On the Eve of the Nativity of Christ

Sermon Preached by Fr. Antony Hughes on Sunday, December 24, 2006

In the Name of the Father and of the Son and of the Holy Spirit, one God. Amen.

Glory to Jesus Christ!

St. Gregory of Nyssa writes that “even the pagans and the philosophers heard the thunder from Mt. Sinai.” From that dramatic and earth-shaking theophany came the Law, the Ten Commandments which were meant to curtail the barbarity of the people, to teach them how to take a single step towards paradise. That step was to turn away from idolatry and treat one another with justice. We are still in need of these commandments.

To what great depths the human race had fallen from Eden!

Tonight we are called to listen carefully. This theophany is a quiet one. There is to be no thunder and fire. If we are not still, we will miss it. Instead of thunder and fire God comes in absolute humility. Instead of Ten Commandments, God offers the promise of peace for which there is no law, no reason, no condition – not a peace as the world gives, but a peace that passes understanding.

Tonight we are called to hear the murmur of a new-born child who is at once perfect man and perfect God, who while lying in his cradle holds the universe together by the word of his power, but who had truly become a human being, needing to nurse, needing his diapers to be changed, needing to be protected from the very elements he had created. He bore the weaknesses of humanity and, as St. Leo wrote in his Tome, sparkled at the same time with miracles.

This is the perfect theophany: God as humble, God as vulnerable, God as meek and mild, God as the Great I Am, God as a child who reveals his unlimited power in the perfection of weakness.

This theophany is the beginning of the final message from God. It is the beginning of the revelation that will cause Jesus to proclaim from the Cross “It is complete.”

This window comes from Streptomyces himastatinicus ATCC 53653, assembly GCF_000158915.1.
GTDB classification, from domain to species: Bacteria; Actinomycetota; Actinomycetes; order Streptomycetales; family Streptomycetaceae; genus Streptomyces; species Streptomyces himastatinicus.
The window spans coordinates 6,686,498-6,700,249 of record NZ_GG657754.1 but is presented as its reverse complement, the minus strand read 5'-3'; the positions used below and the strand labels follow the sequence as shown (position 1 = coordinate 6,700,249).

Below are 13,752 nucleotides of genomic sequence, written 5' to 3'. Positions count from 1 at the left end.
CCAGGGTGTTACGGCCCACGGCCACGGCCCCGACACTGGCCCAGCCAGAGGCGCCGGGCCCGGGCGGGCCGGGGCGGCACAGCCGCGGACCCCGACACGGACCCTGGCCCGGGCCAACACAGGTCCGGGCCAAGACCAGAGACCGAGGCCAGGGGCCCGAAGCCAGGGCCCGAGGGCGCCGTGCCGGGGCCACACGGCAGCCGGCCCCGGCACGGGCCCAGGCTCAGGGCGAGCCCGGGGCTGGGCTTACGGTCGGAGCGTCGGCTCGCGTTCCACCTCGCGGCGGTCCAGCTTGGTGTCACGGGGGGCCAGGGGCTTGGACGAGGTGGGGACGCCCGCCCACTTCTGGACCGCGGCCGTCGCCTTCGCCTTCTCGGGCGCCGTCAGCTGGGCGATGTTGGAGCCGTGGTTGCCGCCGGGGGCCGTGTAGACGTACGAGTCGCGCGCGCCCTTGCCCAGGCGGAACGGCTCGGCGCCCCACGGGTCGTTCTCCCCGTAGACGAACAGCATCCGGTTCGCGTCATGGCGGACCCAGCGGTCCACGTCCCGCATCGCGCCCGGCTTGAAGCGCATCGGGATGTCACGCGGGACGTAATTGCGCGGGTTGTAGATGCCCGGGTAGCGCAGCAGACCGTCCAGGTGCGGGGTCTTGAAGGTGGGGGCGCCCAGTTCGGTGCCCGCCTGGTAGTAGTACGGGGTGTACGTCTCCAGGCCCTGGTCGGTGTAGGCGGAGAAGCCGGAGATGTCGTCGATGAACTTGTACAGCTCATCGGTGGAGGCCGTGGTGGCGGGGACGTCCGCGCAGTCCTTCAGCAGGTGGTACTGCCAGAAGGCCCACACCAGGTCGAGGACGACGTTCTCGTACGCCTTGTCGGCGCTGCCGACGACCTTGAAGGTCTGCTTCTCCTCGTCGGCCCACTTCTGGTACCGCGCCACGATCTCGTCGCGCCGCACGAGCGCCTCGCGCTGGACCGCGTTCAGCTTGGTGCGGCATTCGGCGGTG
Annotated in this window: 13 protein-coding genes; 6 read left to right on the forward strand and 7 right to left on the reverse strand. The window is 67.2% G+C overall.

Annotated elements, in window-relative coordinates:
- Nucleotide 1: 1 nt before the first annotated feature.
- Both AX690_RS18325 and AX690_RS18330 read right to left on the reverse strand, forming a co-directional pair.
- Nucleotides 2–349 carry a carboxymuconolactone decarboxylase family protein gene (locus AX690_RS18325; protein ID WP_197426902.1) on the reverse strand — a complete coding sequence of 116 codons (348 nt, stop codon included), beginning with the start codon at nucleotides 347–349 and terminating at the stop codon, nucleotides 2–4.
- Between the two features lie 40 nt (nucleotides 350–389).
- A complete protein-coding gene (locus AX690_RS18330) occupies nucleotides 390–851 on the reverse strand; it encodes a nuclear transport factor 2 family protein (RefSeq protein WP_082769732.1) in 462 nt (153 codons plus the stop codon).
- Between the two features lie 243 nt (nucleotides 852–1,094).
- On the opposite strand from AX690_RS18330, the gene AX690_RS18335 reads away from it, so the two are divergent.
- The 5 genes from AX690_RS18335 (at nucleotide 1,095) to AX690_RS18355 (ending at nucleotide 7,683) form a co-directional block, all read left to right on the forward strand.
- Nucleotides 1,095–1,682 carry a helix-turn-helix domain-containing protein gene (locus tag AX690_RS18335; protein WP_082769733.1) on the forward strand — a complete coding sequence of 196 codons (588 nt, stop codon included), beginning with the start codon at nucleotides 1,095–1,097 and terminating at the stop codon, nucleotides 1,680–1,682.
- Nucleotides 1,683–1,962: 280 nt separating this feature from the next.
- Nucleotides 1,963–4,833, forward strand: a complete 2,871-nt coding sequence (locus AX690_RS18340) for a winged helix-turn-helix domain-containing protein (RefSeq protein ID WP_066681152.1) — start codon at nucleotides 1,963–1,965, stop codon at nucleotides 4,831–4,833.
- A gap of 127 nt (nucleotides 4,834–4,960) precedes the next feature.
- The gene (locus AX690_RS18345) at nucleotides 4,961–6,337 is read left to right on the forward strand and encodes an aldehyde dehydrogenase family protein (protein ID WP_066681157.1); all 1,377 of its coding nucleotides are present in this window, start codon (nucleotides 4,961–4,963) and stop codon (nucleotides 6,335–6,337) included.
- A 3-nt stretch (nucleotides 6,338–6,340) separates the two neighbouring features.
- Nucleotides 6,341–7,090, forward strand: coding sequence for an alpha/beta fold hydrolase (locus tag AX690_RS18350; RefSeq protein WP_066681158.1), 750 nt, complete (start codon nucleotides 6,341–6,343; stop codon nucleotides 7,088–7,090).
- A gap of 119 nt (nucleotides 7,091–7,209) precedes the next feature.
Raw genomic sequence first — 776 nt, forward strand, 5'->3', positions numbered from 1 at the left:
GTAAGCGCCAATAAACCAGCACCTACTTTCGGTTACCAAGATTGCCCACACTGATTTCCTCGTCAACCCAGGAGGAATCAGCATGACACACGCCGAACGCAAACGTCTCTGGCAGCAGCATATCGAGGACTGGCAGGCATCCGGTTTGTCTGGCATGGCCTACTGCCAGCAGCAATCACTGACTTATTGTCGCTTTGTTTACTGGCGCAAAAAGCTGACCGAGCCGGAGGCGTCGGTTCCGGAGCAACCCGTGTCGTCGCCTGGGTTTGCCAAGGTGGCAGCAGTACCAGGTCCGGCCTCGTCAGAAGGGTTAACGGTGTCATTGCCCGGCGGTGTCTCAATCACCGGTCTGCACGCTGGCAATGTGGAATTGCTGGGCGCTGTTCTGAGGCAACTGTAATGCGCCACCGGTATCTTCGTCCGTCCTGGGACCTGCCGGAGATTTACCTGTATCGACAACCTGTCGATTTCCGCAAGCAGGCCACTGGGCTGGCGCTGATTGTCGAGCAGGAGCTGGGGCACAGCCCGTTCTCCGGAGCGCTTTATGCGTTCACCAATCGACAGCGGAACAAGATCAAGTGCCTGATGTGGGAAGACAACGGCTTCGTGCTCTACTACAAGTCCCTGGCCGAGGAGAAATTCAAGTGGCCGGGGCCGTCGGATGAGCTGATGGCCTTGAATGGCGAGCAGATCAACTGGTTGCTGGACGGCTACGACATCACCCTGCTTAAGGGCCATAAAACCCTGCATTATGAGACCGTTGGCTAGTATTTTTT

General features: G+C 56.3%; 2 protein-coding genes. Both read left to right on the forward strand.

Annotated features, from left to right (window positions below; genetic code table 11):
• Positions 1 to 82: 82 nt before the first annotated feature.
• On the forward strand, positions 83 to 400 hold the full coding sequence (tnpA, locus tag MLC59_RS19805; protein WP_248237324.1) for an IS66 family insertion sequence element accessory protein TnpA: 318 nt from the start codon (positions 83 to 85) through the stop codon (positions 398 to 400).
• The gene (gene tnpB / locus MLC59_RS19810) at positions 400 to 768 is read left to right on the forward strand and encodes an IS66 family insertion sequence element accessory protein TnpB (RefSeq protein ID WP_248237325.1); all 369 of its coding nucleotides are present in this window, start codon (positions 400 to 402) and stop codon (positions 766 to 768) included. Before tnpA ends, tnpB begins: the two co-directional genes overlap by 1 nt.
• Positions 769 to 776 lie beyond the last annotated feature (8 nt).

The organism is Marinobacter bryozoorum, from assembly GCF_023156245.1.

The Nativity is, in this way, the beginning of his earthly passion and in this tiny baby all that God is and all that God does becomes flesh.

No longer are we limited to seeing God either in creation, or of only listening to prophets or reading from a holy book. We see him now in person, in living flesh, in living color.

“That which was from the beginning, which we have heard, which we have seen with our eyes, which we have looked upon and our hands have handled, concerning the Word of life…we declare to you,” writes the Great Mystic and Theologian John the Beloved Disciple.

But Christ the Lord has not only been born for us who believe. He has been born for everyone; He has come for the sake of everyone and everything. He has come for the life of the world, the solar system, the universe, for everything in and outside of it. And where his name is not known to be Jesus, where the Holy Trinity is unknown by name or doctrine, the Lord is at work anonymously, loving, forgiving, wooing and saving. The yeast is making the whole loaf rise and one day we will see the results, when Christ shall be revealed as “all in all”.